So what does this have to do with my blog?  I was having lunch with a friend recently who was telling me about some of his dealings with Google over the last year.  As an ex-Wall Street guy, it struck him that some of the meetings he had with Google were like the ones he had at Long Term Capital years ago.  Even when LTC was about to crater, he remembers going to their offices, being sequestered into an off-campus conference room, and not being able to get any information out of them to even help bail them out.  In addition, people would show up and leave during the meeting, take notes, and not even introduce themselves.  Well, it turns out that his meetings with Google over the last year were pretty similar.  While the Google employees were clearly bright and technical, my friend was not sure who the decision maker was and what they actually wanted to do with the company.  In addition, he felt pretty uncomfortable showing up to Google and having to sign an NDA on the spot, and then going into a meeting where people would walk in and out, sit on their laptop and take notes, and not even introduce themselves.  Hmmm-it really does sound like Long Term Capital.  There are other parallels-Google has an appetite for hiring PhDs. is driven by an incredible proprietary algorithm, and is by far the best web company on the street and performing like a rock star.  Like LTC, the bigger and bigger Google gets, the harder it will be for them to drive significant percentage based growth.  In addition, the culture, since it is one driven by engineers, can also be driven by a NIH or not invented here syndrome.  Ultimately, since history always does repeat itself, I hope that Google understands that self-confidence is imperative but hubris and arrogance can kill.  Look at Long Term Capital and the chronicles of its short lived performance in a book so aptly titled, When Genius Failed.  Hell, Microsoft was the same way in the mid-to-late 90s and as time goes by I hear that they are becoming a bit friendlier to startups and partners.  I guess that is what happens when you get your ass whooped by a newcomer.  Hopefully, Microsoft hasn't learned its lesson too late.  And I hope that Google remembers its mantra of Do No Evil as they are going to need partners to continue to grow their business and build great product.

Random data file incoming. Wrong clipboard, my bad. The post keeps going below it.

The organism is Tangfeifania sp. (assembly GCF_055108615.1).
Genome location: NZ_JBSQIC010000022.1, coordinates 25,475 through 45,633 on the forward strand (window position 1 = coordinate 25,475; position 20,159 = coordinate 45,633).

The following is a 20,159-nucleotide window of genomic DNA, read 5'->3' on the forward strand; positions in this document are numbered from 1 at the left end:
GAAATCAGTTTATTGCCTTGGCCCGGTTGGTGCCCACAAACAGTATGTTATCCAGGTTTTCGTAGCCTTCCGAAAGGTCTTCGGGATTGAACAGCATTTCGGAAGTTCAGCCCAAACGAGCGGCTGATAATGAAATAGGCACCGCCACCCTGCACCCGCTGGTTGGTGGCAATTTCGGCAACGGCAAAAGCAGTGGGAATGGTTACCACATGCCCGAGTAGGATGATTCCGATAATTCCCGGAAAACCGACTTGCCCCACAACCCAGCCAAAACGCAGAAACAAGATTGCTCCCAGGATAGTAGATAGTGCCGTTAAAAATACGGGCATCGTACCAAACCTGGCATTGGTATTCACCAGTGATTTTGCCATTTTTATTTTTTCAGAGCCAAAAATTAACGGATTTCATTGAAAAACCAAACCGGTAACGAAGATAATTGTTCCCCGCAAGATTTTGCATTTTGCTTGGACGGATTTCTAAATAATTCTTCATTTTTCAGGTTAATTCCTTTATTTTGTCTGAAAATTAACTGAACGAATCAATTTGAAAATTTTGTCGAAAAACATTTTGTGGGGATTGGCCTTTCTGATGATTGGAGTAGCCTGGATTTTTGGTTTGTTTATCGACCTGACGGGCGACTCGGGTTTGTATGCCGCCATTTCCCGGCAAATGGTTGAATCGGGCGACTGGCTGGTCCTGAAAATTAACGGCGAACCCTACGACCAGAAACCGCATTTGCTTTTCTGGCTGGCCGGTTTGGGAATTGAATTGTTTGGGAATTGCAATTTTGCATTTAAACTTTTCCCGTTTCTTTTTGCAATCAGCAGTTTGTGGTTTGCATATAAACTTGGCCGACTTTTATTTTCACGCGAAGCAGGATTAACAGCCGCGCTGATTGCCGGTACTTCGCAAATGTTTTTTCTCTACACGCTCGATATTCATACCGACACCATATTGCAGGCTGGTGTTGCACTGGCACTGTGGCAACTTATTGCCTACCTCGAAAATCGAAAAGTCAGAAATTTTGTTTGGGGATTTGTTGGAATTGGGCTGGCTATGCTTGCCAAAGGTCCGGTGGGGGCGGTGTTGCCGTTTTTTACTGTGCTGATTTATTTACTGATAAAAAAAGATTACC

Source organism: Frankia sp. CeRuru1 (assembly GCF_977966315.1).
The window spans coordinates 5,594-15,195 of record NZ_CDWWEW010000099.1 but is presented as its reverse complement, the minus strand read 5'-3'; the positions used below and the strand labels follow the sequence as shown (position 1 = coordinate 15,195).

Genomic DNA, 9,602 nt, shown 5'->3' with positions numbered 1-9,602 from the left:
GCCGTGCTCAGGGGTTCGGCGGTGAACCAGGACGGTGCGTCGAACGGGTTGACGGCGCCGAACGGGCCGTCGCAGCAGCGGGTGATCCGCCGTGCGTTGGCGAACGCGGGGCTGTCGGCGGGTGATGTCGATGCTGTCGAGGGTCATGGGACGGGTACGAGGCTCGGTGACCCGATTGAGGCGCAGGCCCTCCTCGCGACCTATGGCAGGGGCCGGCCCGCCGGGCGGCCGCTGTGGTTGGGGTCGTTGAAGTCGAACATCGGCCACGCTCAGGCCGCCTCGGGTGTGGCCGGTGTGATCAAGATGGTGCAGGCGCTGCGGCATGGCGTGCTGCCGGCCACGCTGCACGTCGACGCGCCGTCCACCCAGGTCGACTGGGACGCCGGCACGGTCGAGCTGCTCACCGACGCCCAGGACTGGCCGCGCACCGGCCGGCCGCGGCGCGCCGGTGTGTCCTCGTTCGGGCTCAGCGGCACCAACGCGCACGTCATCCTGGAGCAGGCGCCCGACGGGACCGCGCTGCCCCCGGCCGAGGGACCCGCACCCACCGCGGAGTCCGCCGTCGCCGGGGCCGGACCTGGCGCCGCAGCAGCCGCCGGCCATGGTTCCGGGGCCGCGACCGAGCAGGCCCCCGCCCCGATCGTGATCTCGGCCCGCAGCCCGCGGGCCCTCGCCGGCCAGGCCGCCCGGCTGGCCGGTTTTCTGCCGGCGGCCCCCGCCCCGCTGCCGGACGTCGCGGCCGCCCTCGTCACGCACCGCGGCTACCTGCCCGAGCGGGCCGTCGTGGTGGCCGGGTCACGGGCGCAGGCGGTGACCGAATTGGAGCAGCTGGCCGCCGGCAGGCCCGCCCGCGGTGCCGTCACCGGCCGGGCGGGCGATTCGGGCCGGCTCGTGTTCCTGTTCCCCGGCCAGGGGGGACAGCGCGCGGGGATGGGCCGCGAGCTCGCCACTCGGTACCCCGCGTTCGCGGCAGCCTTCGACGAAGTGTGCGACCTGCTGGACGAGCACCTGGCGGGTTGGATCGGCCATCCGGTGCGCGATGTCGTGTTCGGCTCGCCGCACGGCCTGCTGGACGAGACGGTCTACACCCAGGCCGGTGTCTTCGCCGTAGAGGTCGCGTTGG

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This post was written by who has written 358 posts on BeyondVC.

34 Responses to “Remember Long Term Capital?”

  1. Chris Yeh Mar 24, 2006 at 6:09 pm #

    Ed,